Canadian History Dictionary Fort Ontario Oswego Sir Frederick Haldimand Era Haldimand In Command Of 29
Index : Tilley Era Surveyor-general In Smith Government 91 Adds No Strength
to the government, 92; represents Westmoreland, 115. =Bib.=: Ro...
Vercheres Marie-madeleine Jarret
Born in 1678 in the fort on her
father's seigniory on the St. ...
Sevigne Marie De Rabutin-chantel 1627-1696 Count Frontenac Era Her Son-in-law A
candidate for governorship of Canada, 65; describes severities ...
Lacoste Sir Alexandre 1842- Born At Boucherville Quebec
Educated at Laval University; studied law and called to the bar...
Earthquake Of 1663
Known in Canadian history as the "Great
Earthquake." The most ...
Jones Jonas 1791-1848 Educated At Cornwall Under John Strachan
Served as an officer of militia during the War of 1812-1814, at...
(Lord Dorchester era) Commands flotilla on Lake Champlain, 154....
Projected as a result of the War of 1812. A commission
A native of Massachusetts. Stationed at Annapolis in
(Bishop Laval era) Sulpician, comes out in St. Andre, 31; his a...
(Lord Dorchester era) Hampshire residence of Lord Dorchester, 3...
(Lord Dorchester era) British war vessel, arrival of, 137.
The Relations were published in Paris, by the
provincial of th...
On Hudson Bay. =Index=: (Bishop Laval era) Captured by Ibervill...
(General Brock era) Establishes independent republic in St.
An important Algonquian tribe, formerly ranging
(Bishop Laval era) In connection with sale of liquor to Indians...
(William Lyon Mackenzie era) Postage on, 93, 103, 106; their tr...
The first permanent settlers were those who came with De
Razilly in 1632, and from these the Acadians of to-day are descended.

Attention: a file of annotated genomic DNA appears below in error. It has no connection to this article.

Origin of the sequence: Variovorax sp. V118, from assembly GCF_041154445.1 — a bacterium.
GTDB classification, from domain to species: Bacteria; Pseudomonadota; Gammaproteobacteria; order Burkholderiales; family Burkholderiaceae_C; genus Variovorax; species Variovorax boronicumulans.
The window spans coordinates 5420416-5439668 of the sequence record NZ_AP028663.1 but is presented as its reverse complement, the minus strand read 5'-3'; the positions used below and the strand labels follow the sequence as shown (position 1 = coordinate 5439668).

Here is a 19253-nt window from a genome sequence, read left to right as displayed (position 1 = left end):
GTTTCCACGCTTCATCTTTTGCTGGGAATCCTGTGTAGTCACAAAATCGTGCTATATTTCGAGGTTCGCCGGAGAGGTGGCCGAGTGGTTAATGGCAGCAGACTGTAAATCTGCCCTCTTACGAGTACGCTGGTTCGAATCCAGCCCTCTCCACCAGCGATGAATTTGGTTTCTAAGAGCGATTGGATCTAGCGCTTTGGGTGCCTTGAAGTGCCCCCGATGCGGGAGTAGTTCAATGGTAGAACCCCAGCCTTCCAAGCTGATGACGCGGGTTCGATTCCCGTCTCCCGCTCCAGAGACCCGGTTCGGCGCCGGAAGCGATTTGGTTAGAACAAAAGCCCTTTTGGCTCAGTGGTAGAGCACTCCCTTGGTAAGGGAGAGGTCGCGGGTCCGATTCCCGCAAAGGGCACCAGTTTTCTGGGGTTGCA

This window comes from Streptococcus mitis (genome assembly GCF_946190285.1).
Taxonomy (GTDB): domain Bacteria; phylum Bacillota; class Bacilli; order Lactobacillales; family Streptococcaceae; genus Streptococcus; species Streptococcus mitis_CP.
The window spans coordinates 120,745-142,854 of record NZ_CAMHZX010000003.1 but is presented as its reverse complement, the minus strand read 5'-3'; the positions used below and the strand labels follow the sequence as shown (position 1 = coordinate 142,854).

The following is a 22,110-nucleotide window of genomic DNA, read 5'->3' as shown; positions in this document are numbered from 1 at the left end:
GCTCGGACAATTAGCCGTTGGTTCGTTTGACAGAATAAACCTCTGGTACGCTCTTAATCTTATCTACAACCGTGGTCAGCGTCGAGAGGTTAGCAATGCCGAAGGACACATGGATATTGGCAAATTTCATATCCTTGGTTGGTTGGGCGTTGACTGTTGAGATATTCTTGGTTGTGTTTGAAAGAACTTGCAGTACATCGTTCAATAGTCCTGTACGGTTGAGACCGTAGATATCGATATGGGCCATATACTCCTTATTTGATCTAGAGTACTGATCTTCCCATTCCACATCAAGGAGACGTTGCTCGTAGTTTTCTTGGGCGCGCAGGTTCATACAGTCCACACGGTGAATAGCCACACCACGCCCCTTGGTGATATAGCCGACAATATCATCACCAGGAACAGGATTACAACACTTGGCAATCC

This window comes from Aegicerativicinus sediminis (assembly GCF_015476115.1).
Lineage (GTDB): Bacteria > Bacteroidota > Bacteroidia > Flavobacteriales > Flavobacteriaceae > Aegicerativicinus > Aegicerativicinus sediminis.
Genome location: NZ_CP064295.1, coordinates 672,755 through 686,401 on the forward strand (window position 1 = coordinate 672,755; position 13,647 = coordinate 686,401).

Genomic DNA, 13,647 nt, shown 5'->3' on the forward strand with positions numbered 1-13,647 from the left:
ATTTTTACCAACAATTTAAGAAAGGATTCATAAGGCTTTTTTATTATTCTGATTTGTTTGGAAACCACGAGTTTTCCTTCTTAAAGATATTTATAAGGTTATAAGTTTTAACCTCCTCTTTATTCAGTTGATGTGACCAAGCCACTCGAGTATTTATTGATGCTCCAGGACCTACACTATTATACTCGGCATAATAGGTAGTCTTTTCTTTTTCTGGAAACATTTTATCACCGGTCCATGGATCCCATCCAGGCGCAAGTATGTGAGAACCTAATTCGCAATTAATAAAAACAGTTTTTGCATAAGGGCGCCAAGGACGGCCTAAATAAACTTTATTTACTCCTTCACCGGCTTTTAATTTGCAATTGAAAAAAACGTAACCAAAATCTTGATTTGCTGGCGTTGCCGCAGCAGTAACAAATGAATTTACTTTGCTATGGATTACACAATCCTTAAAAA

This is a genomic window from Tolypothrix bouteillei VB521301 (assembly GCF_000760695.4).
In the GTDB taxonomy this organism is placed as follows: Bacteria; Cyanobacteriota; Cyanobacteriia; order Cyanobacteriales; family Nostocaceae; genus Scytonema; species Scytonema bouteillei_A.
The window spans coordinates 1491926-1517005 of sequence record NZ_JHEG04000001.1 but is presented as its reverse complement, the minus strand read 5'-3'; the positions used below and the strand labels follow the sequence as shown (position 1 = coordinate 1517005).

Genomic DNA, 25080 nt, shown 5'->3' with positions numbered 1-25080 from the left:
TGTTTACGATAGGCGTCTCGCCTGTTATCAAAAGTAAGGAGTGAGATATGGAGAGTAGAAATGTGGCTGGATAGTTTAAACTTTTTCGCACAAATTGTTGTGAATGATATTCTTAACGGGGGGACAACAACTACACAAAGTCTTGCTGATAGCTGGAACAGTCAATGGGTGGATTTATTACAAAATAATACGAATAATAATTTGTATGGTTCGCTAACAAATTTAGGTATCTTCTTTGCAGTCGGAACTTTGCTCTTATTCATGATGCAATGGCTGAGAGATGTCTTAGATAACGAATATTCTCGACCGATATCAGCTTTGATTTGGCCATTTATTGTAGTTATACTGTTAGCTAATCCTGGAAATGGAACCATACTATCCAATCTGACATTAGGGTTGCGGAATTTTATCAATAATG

Other French immigrants were brought by d'Aulnay de Charnisay from 1639
to 1649, and by La Tour and Le Borgne in 1651 and 1658 respectively.
There were also small immigrations at divers later dates. The first
general nominal census was taken in 1671, and gave a population of 392
souls. In 1686 there were 885 persons in Acadia. Seven years later the
inhabitants numbered 1018. When Acadia was ceded to Britain in 1713, the
Acadian population was 2500. Although from 1713 to 1745 a number of
families had escaped to the new French colonies of Isle Royale and Isle
St. Jean (now Cape Breton and Prince Edward Island), still in 1749, when
the British settled Halifax, there were about 12,500 Acadians in the
province. Another large influx of population to the same colonies, and
to the St. John River, took place between 1749 and 1755, yet there
remained in the latter year in the peninsula and in the Isthmus of
Chignecto some 10,000 inhabitants, of whom nearly 7000 were deported in
1755. The rest escaped to the woods; some went to Miramichi, and later
to Baie des Chaleurs; others crossed over to the Isles Royale and St.
Jean, and quite a number found their way to St. John River, and from
thence to the province of Quebec. The whole population of Acadians in
the peninsula, the Isthmus of Chignecto, the St. John River, Isle
Royale, and Isle St. Jean, at the time of the expulsion, is computed at
16,000. =Bib.=: Murdoch, History of Nova Scotia; Campbell, History of
Nova Scotia; Haliburton, Historical and Statistical Account of Nova
Scotia; Hannay, History of Acadia; Raymond, St. John River; Gaudet,
Acadian Genealogy (Report on Dominion Archives, 1905, vol. 2).
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